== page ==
Office of Management and Budget. 2002 Rev. Lanham, MD : Bernan ; Springfield, VA : National
Technical Information Service, 2002.
LC Call Number: HF1042 .N67 2002
LC Catalog Record: 2003387616

North American Industry Classification System : United States. / Executive Office of the President, Office of Management and Budget. Lanham, MD : Bernan, 1998-
Includes 2007 and 2012 editions.
LC Call Number: HF1042 .N67
LC Catalog Record: 2002249052


International Standard of Industrial Classification (ISIC) of All Economic Activities code was developed by the UN as a standard way of classifying economic activities. The ISIC code groups together enterprises if they produce the same type of goods or service or if they use similar processes (i.e. the same raw materials, process of production, skills or technology). This tends to be used cross border or in international sources.

Revision 3.1 (4 is in revision) External Link

International Family of Economic and Social Classifications External Link


The Standard International Trade Classification (SITC) is used in the compilation and comparison of trade statistics. The commodity groupings of SITC reflect (a) the materials used in production, (b) the processing stage, (c) market practices and uses of the products, (d) the importance of the commodities in terms of world trade, and (e) technological changes.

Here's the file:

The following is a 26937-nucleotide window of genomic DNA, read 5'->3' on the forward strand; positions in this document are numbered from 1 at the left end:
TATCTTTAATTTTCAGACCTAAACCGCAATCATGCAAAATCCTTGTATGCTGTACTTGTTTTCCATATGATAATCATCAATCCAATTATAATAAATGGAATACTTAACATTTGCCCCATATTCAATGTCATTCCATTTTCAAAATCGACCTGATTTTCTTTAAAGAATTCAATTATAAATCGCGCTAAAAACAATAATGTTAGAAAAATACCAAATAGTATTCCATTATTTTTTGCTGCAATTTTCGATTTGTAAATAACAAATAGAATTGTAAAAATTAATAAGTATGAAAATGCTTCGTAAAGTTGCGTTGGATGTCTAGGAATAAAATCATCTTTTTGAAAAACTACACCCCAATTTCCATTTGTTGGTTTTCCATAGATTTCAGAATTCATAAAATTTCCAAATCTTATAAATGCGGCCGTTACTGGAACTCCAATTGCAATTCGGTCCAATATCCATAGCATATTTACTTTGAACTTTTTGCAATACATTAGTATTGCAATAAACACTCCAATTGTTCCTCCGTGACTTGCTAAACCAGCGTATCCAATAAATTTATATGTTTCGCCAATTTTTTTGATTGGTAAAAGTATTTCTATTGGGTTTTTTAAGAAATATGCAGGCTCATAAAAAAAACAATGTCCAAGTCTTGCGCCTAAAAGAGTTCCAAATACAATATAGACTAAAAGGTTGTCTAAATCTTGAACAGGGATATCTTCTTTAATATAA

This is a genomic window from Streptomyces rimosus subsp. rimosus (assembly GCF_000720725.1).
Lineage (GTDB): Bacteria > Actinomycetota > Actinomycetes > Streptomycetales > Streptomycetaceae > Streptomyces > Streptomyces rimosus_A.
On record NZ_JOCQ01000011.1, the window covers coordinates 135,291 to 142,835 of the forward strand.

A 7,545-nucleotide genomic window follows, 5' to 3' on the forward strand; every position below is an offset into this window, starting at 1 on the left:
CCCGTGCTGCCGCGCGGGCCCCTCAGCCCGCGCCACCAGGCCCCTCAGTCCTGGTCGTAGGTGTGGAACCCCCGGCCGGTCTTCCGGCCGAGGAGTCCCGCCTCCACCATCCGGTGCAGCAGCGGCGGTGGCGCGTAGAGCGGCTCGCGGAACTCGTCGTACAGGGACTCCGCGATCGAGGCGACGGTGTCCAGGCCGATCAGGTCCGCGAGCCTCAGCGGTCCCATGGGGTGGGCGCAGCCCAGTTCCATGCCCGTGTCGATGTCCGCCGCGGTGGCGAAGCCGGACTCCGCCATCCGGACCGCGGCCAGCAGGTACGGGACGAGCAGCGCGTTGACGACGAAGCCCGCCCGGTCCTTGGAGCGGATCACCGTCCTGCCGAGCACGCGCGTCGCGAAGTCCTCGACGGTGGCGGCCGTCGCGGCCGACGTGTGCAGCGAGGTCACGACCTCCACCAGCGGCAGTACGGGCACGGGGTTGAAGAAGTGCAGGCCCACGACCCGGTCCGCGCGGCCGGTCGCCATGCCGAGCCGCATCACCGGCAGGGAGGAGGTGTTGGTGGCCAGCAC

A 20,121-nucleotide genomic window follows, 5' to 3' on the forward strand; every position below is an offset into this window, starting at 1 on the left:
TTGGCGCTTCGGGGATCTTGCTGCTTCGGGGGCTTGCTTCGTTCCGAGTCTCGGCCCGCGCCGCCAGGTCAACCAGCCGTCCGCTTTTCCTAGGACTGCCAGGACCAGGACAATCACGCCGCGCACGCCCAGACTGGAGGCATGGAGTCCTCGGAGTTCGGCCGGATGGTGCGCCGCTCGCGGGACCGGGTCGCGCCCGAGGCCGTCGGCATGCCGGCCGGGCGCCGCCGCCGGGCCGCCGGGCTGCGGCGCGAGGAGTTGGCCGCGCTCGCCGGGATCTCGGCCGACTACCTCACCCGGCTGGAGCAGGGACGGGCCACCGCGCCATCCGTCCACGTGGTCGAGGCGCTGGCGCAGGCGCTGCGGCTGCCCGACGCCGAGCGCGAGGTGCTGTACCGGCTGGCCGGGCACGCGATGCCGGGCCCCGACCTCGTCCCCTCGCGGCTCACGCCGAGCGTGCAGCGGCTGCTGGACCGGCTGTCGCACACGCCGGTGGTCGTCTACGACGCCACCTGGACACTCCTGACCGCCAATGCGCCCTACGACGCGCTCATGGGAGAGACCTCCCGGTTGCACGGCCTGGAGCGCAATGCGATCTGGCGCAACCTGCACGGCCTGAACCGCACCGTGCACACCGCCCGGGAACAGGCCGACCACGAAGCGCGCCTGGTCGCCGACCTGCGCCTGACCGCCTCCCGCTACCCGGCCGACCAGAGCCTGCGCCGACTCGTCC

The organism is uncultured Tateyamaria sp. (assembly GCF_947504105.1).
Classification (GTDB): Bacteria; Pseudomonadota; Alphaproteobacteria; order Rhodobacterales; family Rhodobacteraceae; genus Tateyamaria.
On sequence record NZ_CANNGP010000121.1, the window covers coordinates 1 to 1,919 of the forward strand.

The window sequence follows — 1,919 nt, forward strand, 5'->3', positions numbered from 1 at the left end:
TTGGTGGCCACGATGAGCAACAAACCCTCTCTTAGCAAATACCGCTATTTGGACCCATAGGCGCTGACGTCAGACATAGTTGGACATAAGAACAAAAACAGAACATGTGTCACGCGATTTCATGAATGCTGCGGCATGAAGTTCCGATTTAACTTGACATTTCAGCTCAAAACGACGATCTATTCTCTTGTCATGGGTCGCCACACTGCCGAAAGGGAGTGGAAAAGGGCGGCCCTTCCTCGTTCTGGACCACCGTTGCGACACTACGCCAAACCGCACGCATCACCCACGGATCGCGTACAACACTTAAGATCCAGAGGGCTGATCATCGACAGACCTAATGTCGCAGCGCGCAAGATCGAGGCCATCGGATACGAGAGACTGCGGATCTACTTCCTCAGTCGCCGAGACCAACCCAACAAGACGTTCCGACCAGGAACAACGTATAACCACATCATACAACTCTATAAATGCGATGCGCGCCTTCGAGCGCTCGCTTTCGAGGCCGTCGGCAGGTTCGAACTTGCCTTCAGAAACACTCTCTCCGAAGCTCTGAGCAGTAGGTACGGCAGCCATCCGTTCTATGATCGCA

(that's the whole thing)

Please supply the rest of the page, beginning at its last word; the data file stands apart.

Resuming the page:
Revision 3 External Link

Available online in English and Spanish. Revision 3 was issued in 1986.

Revision 4 External Link

SITC, Rev. 4 was accepted by the United Nations Statistical Commission at its thirty-seventh session (March 2006). The Interagency Task Force on International Merchandise Trade Statistics recommends SITC, Rev. 4 for use in the analysis of international merchandise trade by interested countries and international organizations. From the home page


NACE (Eurostat) External Link

Officially known as the Statistical Classification of Economic Activities in the European Community, both the Rev 1.1 (2002) and the Rev 2 (2007) editions are available from the Quick Links section of the above page. The NACE (Rev.1.1 2002) classification of economic activities corresponds to ISIC Rev.3 at European level. The NACE (Rev 2 2007) edition corresponds to ISIC Rev. 4 at the European level.

United Kingdom Standard Industrial Classification of Economic Activities (UKSIC) External Link

This United Kingdom classification scheme "is Identical to the EUROSTAT System NACE at the four digit class level and the United Nations system ISIC at the two digit Divisional level." From the home page

Last Updated: 02/23/2018

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  February 23, 2018